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CampusNetwork, an internet social network first launched in the summer of 2003 as, was the first student-run online community dedicated to connecting users on college campuses.


CampusNetwork, a predecessor of Facebook,[1] was created by two Columbia University sophomores, Adam Goldberg (who was student body president of the university's School of Engineering and Applied Sciences (SEAS)) and Wayne Ting (who was the class president of its liberal arts school, Columbia College). The site launched as SEASCommunity in August, 2003.[2] The site offered its original users a unique forum to exchange ideas, to showcase artistic expression, and to connect with other students. It eventually expanded to the entire university, and was renamed CUCommunity, and quickly became an important source of social-interaction for its members eventually connecting over 75% of the Columbia undergraduate population.

It became the place for the campus community which allowed greater individual control, communities compromise social arrangements where individuals learn by participating. SEAS was arranged for students to interact and participate together. All of online communities lack physical presence which influences and changes norm behavior.[3]

In Fall 2004, facing growing pressure from Facebook at Columbia, but sensing its superior product might still win out if it were able to expand as rapidly, CUCommunity relaunched as a national social working site, CampusNetwork.

Site Features[edit]

Users could create personal homepages (e.g., post journals and photos. While it never took off as well as its main competitor, Facebook, as of 2005, it had the second largest number of registered users among college networking sites. CampusNetwork allowed users to create publicly accessible homepages. Today Facebook is a social leading network site similar as SEAS it allows people to share ideas and is driven by a small group. This is one of the popular sites, the one with the most visitors every day, it has heavy usage among the young adults about 65% between ages 19–21 visit the site daily.[4] Undergraduate students suggest a strong association between use of Facebook with strongest relationships. It provides greater benefits for users experiencing low self-esteem. The site can be related towards work context, romantic relationship, and connecting with those with shared ideas. It serves a big community (the campus), it is a tool for individuals who have difficulties maintaining a strong relationship. Young adults leaving to college leave friends behind and need to create new networks at college, they tend to add to Facebook since it does not exclude particular groups instead it accumulates which identifies why people adapted to Facebook leaving behind SEAS.[5] SEAS was created as a place to centralize events for members of the class 2006, users could upload favorite photos and discuss issues. It was relaunched in 2004 as CUCommunity and later relaunched again as a social network site called CampusNetwork in fall 2004 but it failed again to gain attraction.[6]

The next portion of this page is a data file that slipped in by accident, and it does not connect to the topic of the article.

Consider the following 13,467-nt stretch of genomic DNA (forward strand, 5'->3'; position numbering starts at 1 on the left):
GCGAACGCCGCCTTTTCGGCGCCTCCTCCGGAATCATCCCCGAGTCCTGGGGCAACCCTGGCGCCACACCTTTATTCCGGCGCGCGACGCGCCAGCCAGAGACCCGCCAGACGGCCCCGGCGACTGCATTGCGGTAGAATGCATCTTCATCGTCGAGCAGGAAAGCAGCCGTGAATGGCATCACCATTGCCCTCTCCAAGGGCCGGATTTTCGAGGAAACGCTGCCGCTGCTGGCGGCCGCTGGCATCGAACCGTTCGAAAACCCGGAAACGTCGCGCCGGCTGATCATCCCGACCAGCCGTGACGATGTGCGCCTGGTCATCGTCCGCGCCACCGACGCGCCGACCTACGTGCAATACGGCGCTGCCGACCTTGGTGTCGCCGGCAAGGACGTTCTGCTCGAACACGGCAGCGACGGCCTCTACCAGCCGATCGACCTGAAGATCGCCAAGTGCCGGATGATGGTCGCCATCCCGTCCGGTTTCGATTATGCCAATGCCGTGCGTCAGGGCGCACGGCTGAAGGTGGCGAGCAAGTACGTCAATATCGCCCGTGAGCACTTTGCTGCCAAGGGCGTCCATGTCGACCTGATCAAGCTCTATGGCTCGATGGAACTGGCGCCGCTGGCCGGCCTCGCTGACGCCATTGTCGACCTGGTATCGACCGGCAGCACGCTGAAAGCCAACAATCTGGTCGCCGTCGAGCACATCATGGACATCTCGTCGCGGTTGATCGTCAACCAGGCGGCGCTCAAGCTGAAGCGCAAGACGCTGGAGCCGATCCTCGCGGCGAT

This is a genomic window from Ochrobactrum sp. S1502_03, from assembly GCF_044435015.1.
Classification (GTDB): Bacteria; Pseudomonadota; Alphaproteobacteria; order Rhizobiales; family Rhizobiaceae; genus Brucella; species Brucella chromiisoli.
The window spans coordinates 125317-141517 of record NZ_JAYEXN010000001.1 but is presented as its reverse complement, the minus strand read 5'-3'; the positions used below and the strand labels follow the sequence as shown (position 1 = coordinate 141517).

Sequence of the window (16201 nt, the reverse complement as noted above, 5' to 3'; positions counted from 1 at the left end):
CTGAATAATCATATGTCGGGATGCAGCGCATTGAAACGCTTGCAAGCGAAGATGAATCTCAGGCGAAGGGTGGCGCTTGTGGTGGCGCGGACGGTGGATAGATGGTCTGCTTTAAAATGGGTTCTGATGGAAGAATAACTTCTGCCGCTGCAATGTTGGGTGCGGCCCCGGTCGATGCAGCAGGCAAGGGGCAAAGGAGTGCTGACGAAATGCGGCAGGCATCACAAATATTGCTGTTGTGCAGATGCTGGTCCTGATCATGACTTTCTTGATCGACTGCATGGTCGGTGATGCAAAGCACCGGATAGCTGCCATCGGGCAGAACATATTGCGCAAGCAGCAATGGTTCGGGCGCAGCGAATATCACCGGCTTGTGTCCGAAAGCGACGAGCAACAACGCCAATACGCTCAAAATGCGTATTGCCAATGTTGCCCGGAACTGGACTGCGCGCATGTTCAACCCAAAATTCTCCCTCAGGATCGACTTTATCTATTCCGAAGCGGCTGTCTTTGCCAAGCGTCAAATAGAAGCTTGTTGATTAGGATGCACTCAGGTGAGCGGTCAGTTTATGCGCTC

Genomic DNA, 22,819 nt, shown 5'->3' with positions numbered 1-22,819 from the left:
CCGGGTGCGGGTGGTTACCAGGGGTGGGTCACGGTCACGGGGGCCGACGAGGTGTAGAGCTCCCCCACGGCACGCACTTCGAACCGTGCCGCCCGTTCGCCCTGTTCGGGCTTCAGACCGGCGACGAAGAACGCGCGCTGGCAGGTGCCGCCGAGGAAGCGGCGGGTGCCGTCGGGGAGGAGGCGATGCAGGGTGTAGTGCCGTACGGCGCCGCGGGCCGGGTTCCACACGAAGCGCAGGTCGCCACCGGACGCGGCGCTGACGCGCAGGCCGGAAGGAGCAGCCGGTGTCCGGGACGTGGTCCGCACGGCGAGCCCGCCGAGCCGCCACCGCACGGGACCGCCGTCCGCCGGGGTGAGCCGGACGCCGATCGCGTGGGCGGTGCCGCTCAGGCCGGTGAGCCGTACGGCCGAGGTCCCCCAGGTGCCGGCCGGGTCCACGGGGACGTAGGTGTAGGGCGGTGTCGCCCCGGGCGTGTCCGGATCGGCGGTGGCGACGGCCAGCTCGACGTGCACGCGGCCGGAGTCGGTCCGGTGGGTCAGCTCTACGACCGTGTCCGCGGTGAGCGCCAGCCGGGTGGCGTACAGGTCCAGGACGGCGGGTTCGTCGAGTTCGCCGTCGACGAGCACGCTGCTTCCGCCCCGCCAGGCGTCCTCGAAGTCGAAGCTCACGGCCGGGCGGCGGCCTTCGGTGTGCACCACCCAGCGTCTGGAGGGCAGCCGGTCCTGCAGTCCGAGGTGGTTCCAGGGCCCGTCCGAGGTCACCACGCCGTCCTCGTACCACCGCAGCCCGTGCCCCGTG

Site Termination[edit]

With a peak of 240,000 users, the site was closed in February 2006. There is much speculation as to why the site was shut down; however, none of it conclusive.


  1. ^ [1] Jensen, J.J., "Connecting is just a click away," Seattle Times, January 09, 2005. Retrieved October 26, 2007
  2. ^ [2] Bourne, Claire, "Web sites click on campus." USA Today, November 23, 2004. Retrieved March 14, 2010
  3. ^
  4. ^
  5. ^
  6. ^

External links[edit]

  • [3] Kopytoff, Verne, "Log on, link up. Social networking sits try to find new ways to keep users interested." SFGate, San Francisco Chronicle, December 13, 2004. Retrieved March 15, 2010.
  • Columbia Daily Spectator, January 29, 2004 (broken link, to be fixed)
  • [4] Pollack, Beth "Columbia CampusNetwork site comes to Penn," The Daily Pennsylvanian, October 12, 2004. Retrieved March 15, 2010.
  • [5] Pacia, Raymond "CampusNetwork broadens social web. Yale Daily News, October 5, 2004. Retrieved March 15, 2010.
  • [6] Schirard, Jackie "Texas Tech first non-Ivy eschool to join CampusNetwork." University Daily, Texas Tech, Lubbock Texas, (University Wire). Via HighBeam Research archive (subsrcription). October 18, 2004. Retrieved March 15, 2010.
  • [7] Crowley, Paul "CampusNetwork hopes to ensnare Duke students." The Chronicle (Duke University), October 19, 2004. (University Wire). HighBeam Research Archive (subscription). Retrieved March 15, 2010.
  • [8] Resnik, Nick "New online group hopes to net UC Berkeley students." The Daily Californian, November 8, 2004. Retrieved March 15, 2010.
  • [9] Naples, Mark "What if community and networking site's went to 'college?'" OnlineSpin, October 7, 2004. Retrieved March 14, 2010
  • [10] Moghe, Sonia "Texas A&M U.: Big 12 admitted on Ivy League network." The America's Intelligence Wire. Financial Times Ltd. 2004. AccessMyLibrary. 14 Mar. 2010.
  • [11] Blatter, Helene "College life goes digital." The Press-Enterprise, October 2, 2005. Retrieved March 15, 2010.
  • [12] Nedeau, Jeanne "Facebook faces lawsuits, competition." The GW Hatchet, March 3, 2005. Retrieved March 15, 2010.
  • [13] Vawters, Tristan "U. Texas-Arlington student arrested, charged with assault." "The Shorthorn," Arlington, Texas, June 23, 2005. Retrieved March 15, 2010.
  • Chris Beam, The Other Social Network: How CUCommunity lost out to Facebook,, 29 September 2010.